With the current pandemic situation, there are so many feelings going through our minds every day. But when you feel like crap and you think you have a sinus infection, which you do, along with an ear infection, and then you run a temperature, you probably should not be surprised when the results come back as positive for COVID. However, if you’re like me, you think that it will only happen to other people because you’ve had the immunizations. When they stick that Q-tip through your nostril to the back side of your brain and then twist, and later come in to deliver a positive result, you are surprised.
“You tested positive.” Instant meltdown. I actually felt sorry for the poor doctor at that point. He said some things to me, that even after I asked him to repeat everything, I have no idea what he’d said. He walked me out of the office and opened the door for me as I exited the examination area. At the time, I thought he was being a gentleman, but as I write this, I realize he was probably trying to keep me from touching anything. I went to my car, trying to calm down enough to drive, and texted my oldest daughter to call me. I drove straight home because that was all of which I was capable, even though the doctor suggested that I drop by the pharmacy, with a mask, and grab the medication he had prescribed for the sinus infection.
I did not, but waited for my daughter to pick up the meds along with soup and some bread and lunch meat. Little did I know, that loaf of bread would be my lifeline over the next few days.
As the day progressed, the nausea set in. Every time I tried to eat a piece of toast, I would have to lay down to fight off the waves of nausea, which was often accompanied by full-body sweats. I’m not talking those “sixty-year-old woman menopause sweats.” I’m talking the “even the bottom of my feet and the top of my head and everything in between sweats.” These effects lasted two days until I decided to call the doctor’s office and they were able to give me something different that did not cause nausea but gave me some “lovely” stomach cramps. So you choose your battles and this was one I decided was the lesser of two evils.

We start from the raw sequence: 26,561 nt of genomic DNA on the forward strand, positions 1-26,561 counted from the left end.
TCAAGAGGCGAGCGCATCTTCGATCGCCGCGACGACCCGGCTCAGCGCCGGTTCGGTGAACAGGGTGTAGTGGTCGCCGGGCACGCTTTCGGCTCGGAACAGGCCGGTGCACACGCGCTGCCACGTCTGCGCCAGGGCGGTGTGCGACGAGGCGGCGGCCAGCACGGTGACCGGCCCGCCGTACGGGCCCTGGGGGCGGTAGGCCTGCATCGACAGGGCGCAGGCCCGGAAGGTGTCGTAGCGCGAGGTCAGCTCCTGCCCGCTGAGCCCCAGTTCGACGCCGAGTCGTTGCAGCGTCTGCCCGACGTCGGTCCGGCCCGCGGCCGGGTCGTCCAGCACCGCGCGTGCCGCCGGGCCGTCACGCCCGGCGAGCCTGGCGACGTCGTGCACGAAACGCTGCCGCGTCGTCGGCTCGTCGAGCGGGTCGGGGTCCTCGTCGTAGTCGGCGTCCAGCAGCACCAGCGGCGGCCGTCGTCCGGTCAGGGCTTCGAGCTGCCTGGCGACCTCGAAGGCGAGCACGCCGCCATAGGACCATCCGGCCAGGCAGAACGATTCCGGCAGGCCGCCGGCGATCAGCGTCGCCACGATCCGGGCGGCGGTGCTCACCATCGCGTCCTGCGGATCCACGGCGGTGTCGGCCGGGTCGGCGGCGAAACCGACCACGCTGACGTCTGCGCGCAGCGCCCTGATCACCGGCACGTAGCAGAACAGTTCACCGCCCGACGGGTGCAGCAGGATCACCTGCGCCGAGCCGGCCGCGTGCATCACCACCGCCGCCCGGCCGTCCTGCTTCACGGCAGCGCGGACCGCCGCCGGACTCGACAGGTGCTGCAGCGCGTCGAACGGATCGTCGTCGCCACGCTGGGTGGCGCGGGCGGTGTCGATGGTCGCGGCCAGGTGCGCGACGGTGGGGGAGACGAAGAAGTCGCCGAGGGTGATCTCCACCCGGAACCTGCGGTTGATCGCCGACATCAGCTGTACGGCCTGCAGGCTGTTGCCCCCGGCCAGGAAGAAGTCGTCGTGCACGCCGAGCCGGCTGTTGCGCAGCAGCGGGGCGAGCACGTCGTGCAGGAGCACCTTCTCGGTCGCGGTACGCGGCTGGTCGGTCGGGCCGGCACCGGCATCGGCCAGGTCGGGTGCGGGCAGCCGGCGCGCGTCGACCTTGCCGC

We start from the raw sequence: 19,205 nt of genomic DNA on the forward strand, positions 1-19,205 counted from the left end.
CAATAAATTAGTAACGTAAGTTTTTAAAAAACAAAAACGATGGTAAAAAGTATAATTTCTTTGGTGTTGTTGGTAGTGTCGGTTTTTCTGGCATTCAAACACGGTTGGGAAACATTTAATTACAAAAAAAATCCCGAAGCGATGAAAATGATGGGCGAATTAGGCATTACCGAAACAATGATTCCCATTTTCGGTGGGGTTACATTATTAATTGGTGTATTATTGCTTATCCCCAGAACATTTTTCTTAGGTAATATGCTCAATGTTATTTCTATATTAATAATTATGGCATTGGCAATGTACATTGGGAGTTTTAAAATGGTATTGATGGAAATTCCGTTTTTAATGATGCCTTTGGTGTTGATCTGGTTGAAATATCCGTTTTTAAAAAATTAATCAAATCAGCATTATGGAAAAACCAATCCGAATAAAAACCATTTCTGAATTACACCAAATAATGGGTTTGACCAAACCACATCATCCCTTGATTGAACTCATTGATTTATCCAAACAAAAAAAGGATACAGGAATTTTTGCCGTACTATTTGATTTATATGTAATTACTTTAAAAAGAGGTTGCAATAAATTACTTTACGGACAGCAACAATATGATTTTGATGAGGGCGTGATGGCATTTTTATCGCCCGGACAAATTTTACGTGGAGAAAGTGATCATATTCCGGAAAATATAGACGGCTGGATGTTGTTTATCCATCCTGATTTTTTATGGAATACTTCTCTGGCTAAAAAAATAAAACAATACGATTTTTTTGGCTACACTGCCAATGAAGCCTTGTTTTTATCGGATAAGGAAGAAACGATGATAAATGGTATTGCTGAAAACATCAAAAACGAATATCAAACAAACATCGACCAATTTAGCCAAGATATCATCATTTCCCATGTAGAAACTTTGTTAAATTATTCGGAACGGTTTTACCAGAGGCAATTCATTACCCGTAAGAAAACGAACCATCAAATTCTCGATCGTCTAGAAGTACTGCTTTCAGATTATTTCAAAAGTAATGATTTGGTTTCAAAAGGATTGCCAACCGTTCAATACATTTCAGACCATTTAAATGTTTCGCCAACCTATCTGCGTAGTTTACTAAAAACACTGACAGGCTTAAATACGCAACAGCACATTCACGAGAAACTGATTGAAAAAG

The first two days were pretty much a blur of sleep. My head felt like it was going to explode. I could handle the TV being on, but I couldn’t stand to watch it. I coughed continuously which caused my sides to feel like I’d just done 100 sit-ups (Laugh now. Haven’t done a sit-up since I had a baby 40 years ago). I did not have any sense of smell, which I confirmed by trying to smell every bottle of lotion in my house. Nothing. I also had no sense of taste, except for the God-awful taste that caused me to brush my teeth ten times a day.
By the fourth day, the sweats subsided somewhat although the stomach cramps continued but were bearable. The new medicine seemed to be helping as I was able to eat soup without having to lay down afterwards to keep from being sick. The cough was still prevalent but as I was able to stay awake for longer periods of time, I began to feel like a deep breath was harder and harder to obtain. That evening I felt like my chest was tight and I began to experience the anxiety of the unknown. I used my Apple Watch to measure my Blood Oxygen, but I hadn’t had my watch long enough to know how accurate this feature actually was.
I also began to experience tingling in my hands. Because it’s what all educated people do when they need answers at all hours of the night, I got on the internet. After googling “what does tingling in your hands mean,” I found out that it was the sign of the presence of a virus. Go figure.
I called the doctor the next day and of course, had to leave a message for the nurse, who returned my call about an hour later. I told her about the problem I was having in getting a deep breath. She assured me that as long as I could walk across the room and not be out of breath, it was not at the stage in which I should be concerned. I told her about the tingling and about what I’d read on the internet. She assured me that I shouldn’t believe everything I read on the internet, but she didn’t think it was a concern and would check with the doctor.
The nurse called back later that afternoon after consulting the doctor and she said that if the breathing got any worse to call again and they would do a Tel-A-Doc appointment to decide the course of treatment at that point. I appreciated the call back and knowing what to do next if it was necessary relieved some of my anxiety.